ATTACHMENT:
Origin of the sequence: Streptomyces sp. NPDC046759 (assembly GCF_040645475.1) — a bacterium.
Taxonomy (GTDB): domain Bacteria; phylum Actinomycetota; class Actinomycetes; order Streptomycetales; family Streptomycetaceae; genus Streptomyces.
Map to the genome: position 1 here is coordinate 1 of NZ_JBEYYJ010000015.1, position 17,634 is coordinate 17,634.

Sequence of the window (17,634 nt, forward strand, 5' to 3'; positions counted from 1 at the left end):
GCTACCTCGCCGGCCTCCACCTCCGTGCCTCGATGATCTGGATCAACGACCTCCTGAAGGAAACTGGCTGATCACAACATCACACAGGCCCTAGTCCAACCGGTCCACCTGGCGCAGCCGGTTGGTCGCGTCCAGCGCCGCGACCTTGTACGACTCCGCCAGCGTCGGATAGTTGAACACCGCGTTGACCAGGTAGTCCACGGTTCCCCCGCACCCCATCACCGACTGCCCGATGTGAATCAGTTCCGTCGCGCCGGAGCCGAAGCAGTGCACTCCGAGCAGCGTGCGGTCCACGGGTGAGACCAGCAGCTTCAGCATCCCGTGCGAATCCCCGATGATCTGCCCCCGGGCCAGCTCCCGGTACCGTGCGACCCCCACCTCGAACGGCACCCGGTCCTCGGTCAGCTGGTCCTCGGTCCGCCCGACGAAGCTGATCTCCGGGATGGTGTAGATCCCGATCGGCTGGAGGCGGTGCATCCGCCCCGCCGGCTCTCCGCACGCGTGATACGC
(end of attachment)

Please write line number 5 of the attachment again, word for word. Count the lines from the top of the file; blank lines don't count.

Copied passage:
GCTACCTCGCCGGCCTCCACCTCCGTGCCTCGATGATCTGGATCAACGACCTCCTGAAGGAAACTGGCTGATCACAACATCACACAGGCCCTAGTCCAACCGGTCCACCTGGCGCAGCCGGTTGGTCGCGTCCAGCGCCGCGACCTTGTACGACTCCGCCAGCGTCGGATAGTTGAACACCGCGTTGACCAGGTAGTCCACGGTTCCCCCGCACCCCATCACCGACTGCCCGATGTGAATCAGTTCCGTCGCGCCGGAGCCGAAGCAGTGCACTCCGAGCAGCGTGCGGTCCACGGGTGAGACCAGCAGCTTCAGCATCCCGTGCGAATCCCCGATGATCTGCCCCCGGGCCAGCTCCCGGTACCGTGCGACCCCCACCTCGAACGGCACCCGGTCCTCGGTCAGCTGGTCCTCGGTCCGCCCGACGAAGCTGATCTCCGGGATGGTGTAGATCCCGATCGGCTGGAGGCGGTGCATCCGCCCCGCCGGCTCTCCGCACGCGTGATACGC